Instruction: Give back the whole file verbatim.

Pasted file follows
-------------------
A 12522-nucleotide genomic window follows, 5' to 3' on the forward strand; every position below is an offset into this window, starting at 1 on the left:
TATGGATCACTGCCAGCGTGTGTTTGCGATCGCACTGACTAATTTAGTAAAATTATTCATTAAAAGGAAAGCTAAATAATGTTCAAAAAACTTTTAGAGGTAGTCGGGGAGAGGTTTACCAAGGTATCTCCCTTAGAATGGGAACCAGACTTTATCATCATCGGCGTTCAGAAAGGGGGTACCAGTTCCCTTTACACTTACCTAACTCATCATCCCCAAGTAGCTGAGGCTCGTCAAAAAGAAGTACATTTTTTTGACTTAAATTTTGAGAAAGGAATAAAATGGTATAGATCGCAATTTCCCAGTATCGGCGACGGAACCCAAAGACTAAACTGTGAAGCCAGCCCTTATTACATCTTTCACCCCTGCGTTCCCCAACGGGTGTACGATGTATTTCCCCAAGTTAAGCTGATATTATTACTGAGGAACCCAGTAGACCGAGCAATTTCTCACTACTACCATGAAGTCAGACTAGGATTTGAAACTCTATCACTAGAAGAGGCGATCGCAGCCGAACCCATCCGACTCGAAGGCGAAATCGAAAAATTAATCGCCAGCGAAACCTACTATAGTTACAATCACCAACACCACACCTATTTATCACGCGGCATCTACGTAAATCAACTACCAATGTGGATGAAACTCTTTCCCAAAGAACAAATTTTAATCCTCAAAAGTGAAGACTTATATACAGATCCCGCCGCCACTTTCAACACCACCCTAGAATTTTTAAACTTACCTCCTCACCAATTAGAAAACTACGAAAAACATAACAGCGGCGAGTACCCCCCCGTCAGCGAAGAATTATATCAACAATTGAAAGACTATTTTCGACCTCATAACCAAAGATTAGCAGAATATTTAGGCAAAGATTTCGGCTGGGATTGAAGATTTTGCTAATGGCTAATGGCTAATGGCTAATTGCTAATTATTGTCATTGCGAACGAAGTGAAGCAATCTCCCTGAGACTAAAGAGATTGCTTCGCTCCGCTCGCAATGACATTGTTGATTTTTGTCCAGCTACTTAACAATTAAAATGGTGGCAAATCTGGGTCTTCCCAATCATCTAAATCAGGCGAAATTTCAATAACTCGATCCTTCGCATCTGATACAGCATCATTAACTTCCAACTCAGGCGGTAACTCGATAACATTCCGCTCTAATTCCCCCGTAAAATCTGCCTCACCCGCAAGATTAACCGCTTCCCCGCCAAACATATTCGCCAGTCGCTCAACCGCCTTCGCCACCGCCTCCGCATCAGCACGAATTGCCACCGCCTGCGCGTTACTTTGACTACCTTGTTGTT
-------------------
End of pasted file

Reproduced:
A 12522-nucleotide genomic window follows, 5' to 3' on the forward strand; every position below is an offset into this window, starting at 1 on the left:
TATGGATCACTGCCAGCGTGTGTTTGCGATCGCACTGACTAATTTAGTAAAATTATTCATTAAAAGGAAAGCTAAATAATGTTCAAAAAACTTTTAGAGGTAGTCGGGGAGAGGTTTACCAAGGTATCTCCCTTAGAATGGGAACCAGACTTTATCATCATCGGCGTTCAGAAAGGGGGTACCAGTTCCCTTTACACTTACCTAACTCATCATCCCCAAGTAGCTGAGGCTCGTCAAAAAGAAGTACATTTTTTTGACTTAAATTTTGAGAAAGGAATAAAATGGTATAGATCGCAATTTCCCAGTATCGGCGACGGAACCCAAAGACTAAACTGTGAAGCCAGCCCTTATTACATCTTTCACCCCTGCGTTCCCCAACGGGTGTACGATGTATTTCCCCAAGTTAAGCTGATATTATTACTGAGGAACCCAGTAGACCGAGCAATTTCTCACTACTACCATGAAGTCAGACTAGGATTTGAAACTCTATCACTAGAAGAGGCGATCGCAGCCGAACCCATCCGACTCGAAGGCGAAATCGAAAAATTAATCGCCAGCGAAACCTACTATAGTTACAATCACCAACACCACACCTATTTATCACGCGGCATCTACGTAAATCAACTACCAATGTGGATGAAACTCTTTCCCAAAGAACAAATTTTAATCCTCAAAAGTGAAGACTTATATACAGATCCCGCCGCCACTTTCAACACCACCCTAGAATTTTTAAACTTACCTCCTCACCAATTAGAAAACTACGAAAAACATAACAGCGGCGAGTACCCCCCCGTCAGCGAAGAATTATATCAACAATTGAAAGACTATTTTCGACCTCATAACCAAAGATTAGCAGAATATTTAGGCAAAGATTTCGGCTGGGATTGAAGATTTTGCTAATGGCTAATGGCTAATGGCTAATTGCTAATTATTGTCATTGCGAACGAAGTGAAGCAATCTCCCTGAGACTAAAGAGATTGCTTCGCTCCGCTCGCAATGACATTGTTGATTTTTGTCCAGCTACTTAACAATTAAAATGGTGGCAAATCTGGGTCTTCCCAATCATCTAAATCAGGCGAAATTTCAATAACTCGATCCTTCGCATCTGATACAGCATCATTAACTTCCAACTCAGGCGGTAACTCGATAACATTCCGCTCTAATTCCCCCGTAAAATCTGCCTCACCCGCAAGATTAACCGCTTCCCCGCCAAACATATTCGCCAGTCGCTCAACCGCCTTCGCCACCGCCTCCGCATCAGCACGAATTGCCACCGCCTGCGCGTTACTTTGACTACCTTGTTGTT